The Association of Convenience Stores (ACS), the Federation of Small Businesses and Which? have called on the Payment Systems Regulator to provide more transparency on the UK’s ATM network at a meeting of the all-party parliamentary small shops’ group.
Last week, ATM network Link introduced the first in a series of cuts to interchange fees, with further reductions planned over the next four years. The changes have raised concerns that more cash machines, particularly in rural and isolated communities, could be lost.
Link’s head of development and external relations, Graham Mott, sought to reassure those in the meeting that further reductions in interchange fees were not set in stone.
“We will continually review the network to see what effect these changes have and may amend the timescale for the introduction of more cuts if we think it is best to do so,” he said.
“Our main goal is the rebalance the network. We are not solely concerned with the number of ATMs across the country but more the concentration of these units, particularly in rural areas.”
Link is working alongside the Payment Systems Regulator to ensure that free-to-use ATMs, especially those in deprived or isolated locations, are no more than 1km away from each other.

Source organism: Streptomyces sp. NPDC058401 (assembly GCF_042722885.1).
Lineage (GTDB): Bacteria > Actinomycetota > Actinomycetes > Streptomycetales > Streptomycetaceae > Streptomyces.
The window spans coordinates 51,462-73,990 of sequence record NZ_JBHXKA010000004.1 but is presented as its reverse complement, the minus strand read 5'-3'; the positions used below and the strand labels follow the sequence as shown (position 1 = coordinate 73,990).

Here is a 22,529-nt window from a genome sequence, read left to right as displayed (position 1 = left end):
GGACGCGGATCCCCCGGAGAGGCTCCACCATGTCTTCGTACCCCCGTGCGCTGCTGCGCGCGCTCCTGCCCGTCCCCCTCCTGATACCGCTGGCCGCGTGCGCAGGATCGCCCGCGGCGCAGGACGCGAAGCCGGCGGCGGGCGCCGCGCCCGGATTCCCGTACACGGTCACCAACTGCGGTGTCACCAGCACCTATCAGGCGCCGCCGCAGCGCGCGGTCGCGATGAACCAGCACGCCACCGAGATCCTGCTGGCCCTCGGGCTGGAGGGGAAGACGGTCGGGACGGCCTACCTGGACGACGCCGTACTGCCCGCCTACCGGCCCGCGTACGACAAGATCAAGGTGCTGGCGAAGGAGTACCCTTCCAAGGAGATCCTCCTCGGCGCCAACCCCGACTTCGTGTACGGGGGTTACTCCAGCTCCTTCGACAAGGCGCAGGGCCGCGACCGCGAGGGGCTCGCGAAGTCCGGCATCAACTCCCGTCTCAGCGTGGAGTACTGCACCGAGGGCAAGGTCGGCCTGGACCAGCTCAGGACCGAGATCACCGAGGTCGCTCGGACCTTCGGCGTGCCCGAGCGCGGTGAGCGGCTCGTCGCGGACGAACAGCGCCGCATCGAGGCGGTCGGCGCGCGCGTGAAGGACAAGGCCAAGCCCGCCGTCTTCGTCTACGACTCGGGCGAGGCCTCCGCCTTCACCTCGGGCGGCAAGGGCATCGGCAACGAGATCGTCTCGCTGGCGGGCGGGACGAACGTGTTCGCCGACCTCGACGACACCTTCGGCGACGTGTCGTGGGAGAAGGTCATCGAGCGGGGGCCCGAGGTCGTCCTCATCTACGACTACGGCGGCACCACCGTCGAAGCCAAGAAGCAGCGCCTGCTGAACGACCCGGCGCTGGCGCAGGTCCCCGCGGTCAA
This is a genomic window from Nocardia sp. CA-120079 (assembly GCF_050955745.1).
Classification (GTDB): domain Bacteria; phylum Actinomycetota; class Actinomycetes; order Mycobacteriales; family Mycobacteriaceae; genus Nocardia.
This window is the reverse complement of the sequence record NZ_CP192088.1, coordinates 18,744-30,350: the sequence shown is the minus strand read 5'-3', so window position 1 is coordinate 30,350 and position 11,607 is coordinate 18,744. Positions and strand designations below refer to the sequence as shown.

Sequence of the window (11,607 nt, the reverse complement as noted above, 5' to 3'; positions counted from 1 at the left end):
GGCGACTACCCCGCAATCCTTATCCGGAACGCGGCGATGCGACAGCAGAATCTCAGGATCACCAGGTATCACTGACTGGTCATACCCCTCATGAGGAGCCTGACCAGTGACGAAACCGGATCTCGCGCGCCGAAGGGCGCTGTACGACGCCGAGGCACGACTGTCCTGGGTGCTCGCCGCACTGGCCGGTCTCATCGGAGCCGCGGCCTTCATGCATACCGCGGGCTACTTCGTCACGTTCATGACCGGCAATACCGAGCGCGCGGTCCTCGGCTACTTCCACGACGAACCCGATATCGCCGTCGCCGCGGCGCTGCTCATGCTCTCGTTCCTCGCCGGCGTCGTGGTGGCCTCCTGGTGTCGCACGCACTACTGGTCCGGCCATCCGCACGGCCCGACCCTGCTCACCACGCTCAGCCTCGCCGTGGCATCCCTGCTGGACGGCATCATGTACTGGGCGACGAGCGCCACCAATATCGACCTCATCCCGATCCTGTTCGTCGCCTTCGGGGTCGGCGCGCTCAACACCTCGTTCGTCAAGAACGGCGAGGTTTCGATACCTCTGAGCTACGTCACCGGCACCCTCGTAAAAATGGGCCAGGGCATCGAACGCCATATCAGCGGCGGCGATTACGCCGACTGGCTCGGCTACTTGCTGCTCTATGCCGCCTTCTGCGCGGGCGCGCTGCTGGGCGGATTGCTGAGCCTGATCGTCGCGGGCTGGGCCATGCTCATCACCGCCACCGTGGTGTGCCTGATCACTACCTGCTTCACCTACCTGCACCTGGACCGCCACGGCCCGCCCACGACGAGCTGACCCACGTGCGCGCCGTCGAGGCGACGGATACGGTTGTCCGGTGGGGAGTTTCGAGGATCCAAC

The regulator, which was set up by MPs in 2015, will also publish a monthly review from Link to keep track of the concentration of ATMs across the UK, with the first report due to be published at the end of the month.
ACS head of policy and public affairs Edward Woodhall stressed that retailers should be better informed about the changes to the ATM network. “Seventy six per cent of our members have an ATM in their store and 45% of them run a free-to-use machine. Convenience stores have a huge role to play in supporting the local community, especially following the increase in bank closures,” he said.
“That is why the ACS is calling for the Payment Systems Regulator to be more transparent to ensure that businesses can easily access information about ATMs.”
Which? head of external affairs Richard Piggin pointed out how important ATMs are to the UK economy, with ”80% of people seeing a free cash machine as crucial to their daily lives”.
Federation of Small Businesses deputy head of public affairs, Ruby Peacock, added: “Cash is still vital to small businesses and their customers which makes it even more important that we protect the ATM network.”
Payment Systems Regulator head of policy and strategy, Matthew Cherry, confirmed in the meeting that small businesses would have access to the regulator’s reports.
He said: ”Our monthly review of the ATM network should be made available online at the end of every month. It is not within our remit to control the number of ATMs but rather address the issues with access within the marketplace.”
The group’s chair Ruth George MP emphasised how important the ATM network is for small business and local communities.
She said: ”It is important that we make it as simple as possible for businesses and shoppers to access cash, which is why we as MPs need to understand how the changes in cash machine fees could affect those in our constituencies.”